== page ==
Bright Eyes

by Joseph Riordon

O God, I lately learned you loved me long
Poured out upon my life gratuity
In heartbeats, leaves and flowers, stars and song,
The world a sonnet that you wrote to me.

Its lines I saw in friendship’s shining eyes
And threads of lives that crossed beyond my sight.
I love with speech that all too quickly dies
My skill despairs of ever speaking right.

You love me day by day, my life a word,
A stone set in the palace of the king.
The plan unseen, the poem faintly heard
And humble days with angels’ music ring.

You weave the image where I rest my heart:
A thread within a greater master’s art.

The first quatrain of this Shakespearean sonnet describes my experience this year, my first year of seminary, of discovering God’s real, personal love for me. In my discernment last summer, I often wondered why God wouldn’t just tell me what he wanted me to do. If he loved me, why did it seem so hard to figure out what he wanted me to do? Through formation and spiritual direction, I learned that God loves me not through commands but by giving me the gift of life. He didn’t just create my soul, but he sustains every heartbeat in my own body and in the bodies of the people around me. Every tree that I walk past, every song that I sing, in some way reflects the mind of the creator; a mind that loves me completely. The world, in all its intricate and ordinary things, is God’s message of love to us.

The second quatrain describes my first glimpses of and response to God’s love. Close friends who showed me that they loved me regardless of my strengths or failures were a first sign, to me, of the love of the Father. A few times in past years, I have met people who have truly “shining eyes” – people who are noticeably happy. I could not always understand why they were so happy, or why the threads of our lives seemed to be woven together at that moment. After receiving this love, I wanted to respond. God’s love poem to me deserves a love poem in return. My words, however, fall far short of his. He speaks through people and lives and worlds. No skill of mine can make human words that live up to the majesty of God.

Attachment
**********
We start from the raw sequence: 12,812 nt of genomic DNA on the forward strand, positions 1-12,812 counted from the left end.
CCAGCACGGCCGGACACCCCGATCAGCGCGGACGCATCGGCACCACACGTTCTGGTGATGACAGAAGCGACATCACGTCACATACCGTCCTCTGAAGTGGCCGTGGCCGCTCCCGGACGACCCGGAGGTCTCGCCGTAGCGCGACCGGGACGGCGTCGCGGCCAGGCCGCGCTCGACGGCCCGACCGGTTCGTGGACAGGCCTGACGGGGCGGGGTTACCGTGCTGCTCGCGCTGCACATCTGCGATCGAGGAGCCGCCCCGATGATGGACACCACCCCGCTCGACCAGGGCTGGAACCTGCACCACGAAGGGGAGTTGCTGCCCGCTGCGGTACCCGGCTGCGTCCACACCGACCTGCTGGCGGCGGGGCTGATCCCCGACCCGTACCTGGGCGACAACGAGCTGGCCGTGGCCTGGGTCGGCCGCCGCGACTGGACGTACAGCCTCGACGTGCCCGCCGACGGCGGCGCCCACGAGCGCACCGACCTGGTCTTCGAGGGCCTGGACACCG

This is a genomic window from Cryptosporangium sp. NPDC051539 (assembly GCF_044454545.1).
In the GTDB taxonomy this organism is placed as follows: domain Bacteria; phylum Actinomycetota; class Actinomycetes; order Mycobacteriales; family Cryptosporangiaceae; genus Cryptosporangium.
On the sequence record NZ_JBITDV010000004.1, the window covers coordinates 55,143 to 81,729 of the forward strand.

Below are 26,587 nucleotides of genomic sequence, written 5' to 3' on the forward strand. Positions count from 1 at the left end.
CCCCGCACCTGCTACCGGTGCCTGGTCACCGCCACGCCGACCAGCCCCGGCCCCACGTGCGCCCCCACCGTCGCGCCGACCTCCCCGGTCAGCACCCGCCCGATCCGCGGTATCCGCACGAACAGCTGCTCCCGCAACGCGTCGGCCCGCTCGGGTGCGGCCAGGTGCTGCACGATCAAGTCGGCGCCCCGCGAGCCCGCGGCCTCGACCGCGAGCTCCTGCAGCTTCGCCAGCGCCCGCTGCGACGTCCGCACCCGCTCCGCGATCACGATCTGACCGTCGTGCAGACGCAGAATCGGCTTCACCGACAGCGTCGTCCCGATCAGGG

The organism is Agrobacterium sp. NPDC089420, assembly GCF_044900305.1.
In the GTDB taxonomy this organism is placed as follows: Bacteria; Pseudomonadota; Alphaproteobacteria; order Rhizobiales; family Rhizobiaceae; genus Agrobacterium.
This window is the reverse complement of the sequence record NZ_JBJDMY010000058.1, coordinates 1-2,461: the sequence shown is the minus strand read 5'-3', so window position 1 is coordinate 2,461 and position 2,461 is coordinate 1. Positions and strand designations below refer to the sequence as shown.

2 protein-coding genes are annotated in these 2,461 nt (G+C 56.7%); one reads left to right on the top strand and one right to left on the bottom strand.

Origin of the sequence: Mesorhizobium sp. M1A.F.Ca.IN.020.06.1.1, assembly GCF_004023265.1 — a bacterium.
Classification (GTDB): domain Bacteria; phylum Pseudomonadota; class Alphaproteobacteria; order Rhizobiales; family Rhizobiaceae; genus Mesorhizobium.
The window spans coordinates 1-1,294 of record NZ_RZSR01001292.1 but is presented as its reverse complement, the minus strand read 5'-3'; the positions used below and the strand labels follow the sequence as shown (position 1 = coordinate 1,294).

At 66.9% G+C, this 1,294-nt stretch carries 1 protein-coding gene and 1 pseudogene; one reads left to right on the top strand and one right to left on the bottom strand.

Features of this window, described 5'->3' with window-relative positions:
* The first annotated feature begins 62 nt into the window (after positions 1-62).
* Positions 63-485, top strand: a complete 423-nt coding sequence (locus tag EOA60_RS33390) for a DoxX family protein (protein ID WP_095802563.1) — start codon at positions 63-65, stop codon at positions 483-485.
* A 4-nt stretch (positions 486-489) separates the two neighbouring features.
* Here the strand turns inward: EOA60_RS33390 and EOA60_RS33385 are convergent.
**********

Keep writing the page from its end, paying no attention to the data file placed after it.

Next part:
This seems to be a reason for despair. In the third quatrain, however, I reflect that if God loves me through the ordinary things of every day, perhaps that is how I can love him. The builder honors the stone that he places in the king’s palace, but he doesn’t need, or even want, the stone to compose a great poem in thanksgiving. The stone thanks the builder by simply being a stone. God uses my life like a stone in a palace or like a word in a poem; although I cannot yet see the blueprint or read the whole poem, he is at work to craft my life into something beautiful. And with this trust in his art, my ordinary life is infused with heavenly beauty, because every early morning, every lunch, every class and every holy hour is given eternal significance.

I do not need to be constantly chasing greater skill or a better song of praise. My song of praise is the song that God himself sings; my life is a thread that he weaves into a worthy tapestry. I have received a beautiful place in the image, and I can rest there.

Mr. Riordon is a College II seminarian for the Archdiocese of Washington.


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